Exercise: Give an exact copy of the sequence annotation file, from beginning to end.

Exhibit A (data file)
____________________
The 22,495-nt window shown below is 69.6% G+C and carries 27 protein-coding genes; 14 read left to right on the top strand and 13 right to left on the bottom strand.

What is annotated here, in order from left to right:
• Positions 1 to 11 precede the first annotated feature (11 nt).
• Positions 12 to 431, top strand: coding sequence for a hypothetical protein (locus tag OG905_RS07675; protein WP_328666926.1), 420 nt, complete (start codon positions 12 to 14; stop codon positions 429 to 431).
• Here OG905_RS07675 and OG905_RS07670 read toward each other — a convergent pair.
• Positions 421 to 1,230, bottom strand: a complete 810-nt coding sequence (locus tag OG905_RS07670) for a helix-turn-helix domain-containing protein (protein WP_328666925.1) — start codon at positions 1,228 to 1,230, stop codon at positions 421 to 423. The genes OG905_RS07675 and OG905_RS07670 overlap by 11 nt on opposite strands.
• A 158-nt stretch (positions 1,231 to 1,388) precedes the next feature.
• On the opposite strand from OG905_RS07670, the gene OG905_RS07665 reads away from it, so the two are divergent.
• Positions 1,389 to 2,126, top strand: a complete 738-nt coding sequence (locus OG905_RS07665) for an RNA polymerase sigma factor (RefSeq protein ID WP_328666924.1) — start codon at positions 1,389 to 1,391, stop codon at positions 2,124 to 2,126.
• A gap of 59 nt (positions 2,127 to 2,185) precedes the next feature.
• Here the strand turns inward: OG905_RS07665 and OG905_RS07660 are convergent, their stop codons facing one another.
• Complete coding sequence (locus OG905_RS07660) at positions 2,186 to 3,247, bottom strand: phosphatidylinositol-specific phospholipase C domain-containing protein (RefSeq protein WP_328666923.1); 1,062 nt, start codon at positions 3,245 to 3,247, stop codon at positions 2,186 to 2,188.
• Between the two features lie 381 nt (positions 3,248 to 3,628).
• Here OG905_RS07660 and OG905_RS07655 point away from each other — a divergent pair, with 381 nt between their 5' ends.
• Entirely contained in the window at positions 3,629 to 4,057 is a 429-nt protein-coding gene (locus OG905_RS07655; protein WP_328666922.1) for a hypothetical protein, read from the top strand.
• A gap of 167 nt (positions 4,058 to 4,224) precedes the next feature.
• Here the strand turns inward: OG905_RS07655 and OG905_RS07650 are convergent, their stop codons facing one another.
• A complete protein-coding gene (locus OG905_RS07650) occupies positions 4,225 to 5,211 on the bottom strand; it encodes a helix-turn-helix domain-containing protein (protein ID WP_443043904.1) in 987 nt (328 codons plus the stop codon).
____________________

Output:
The 22,495-nt window shown below is 69.6% G+C and carries 27 protein-coding genes; 14 read left to right on the top strand and 13 right to left on the bottom strand.

What is annotated here, in order from left to right:
• Positions 1 to 11 precede the first annotated feature (11 nt).
• Positions 12 to 431, top strand: coding sequence for a hypothetical protein (locus tag OG905_RS07675; protein WP_328666926.1), 420 nt, complete (start codon positions 12 to 14; stop codon positions 429 to 431).
• Here OG905_RS07675 and OG905_RS07670 read toward each other — a convergent pair.
• Positions 421 to 1,230, bottom strand: a complete 810-nt coding sequence (locus tag OG905_RS07670) for a helix-turn-helix domain-containing protein (protein WP_328666925.1) — start codon at positions 1,228 to 1,230, stop codon at positions 421 to 423. The genes OG905_RS07675 and OG905_RS07670 overlap by 11 nt on opposite strands.
• A 158-nt stretch (positions 1,231 to 1,388) precedes the next feature.
• On the opposite strand from OG905_RS07670, the gene OG905_RS07665 reads away from it, so the two are divergent.
• Positions 1,389 to 2,126, top strand: a complete 738-nt coding sequence (locus OG905_RS07665) for an RNA polymerase sigma factor (RefSeq protein ID WP_328666924.1) — start codon at positions 1,389 to 1,391, stop codon at positions 2,124 to 2,126.
• A gap of 59 nt (positions 2,127 to 2,185) precedes the next feature.
• Here the strand turns inward: OG905_RS07665 and OG905_RS07660 are convergent, their stop codons facing one another.
• Complete coding sequence (locus OG905_RS07660) at positions 2,186 to 3,247, bottom strand: phosphatidylinositol-specific phospholipase C domain-containing protein (RefSeq protein WP_328666923.1); 1,062 nt, start codon at positions 3,245 to 3,247, stop codon at positions 2,186 to 2,188.
• Between the two features lie 381 nt (positions 3,248 to 3,628).
• Here OG905_RS07660 and OG905_RS07655 point away from each other — a divergent pair, with 381 nt between their 5' ends.
• Entirely contained in the window at positions 3,629 to 4,057 is a 429-nt protein-coding gene (locus OG905_RS07655; protein WP_328666922.1) for a hypothetical protein, read from the top strand.
• A gap of 167 nt (positions 4,058 to 4,224) precedes the next feature.
• Here the strand turns inward: OG905_RS07655 and OG905_RS07650 are convergent, their stop codons facing one another.
• A complete protein-coding gene (locus OG905_RS07650) occupies positions 4,225 to 5,211 on the bottom strand; it encodes a helix-turn-helix domain-containing protein (protein ID WP_443043904.1) in 987 nt (328 codons plus the stop codon).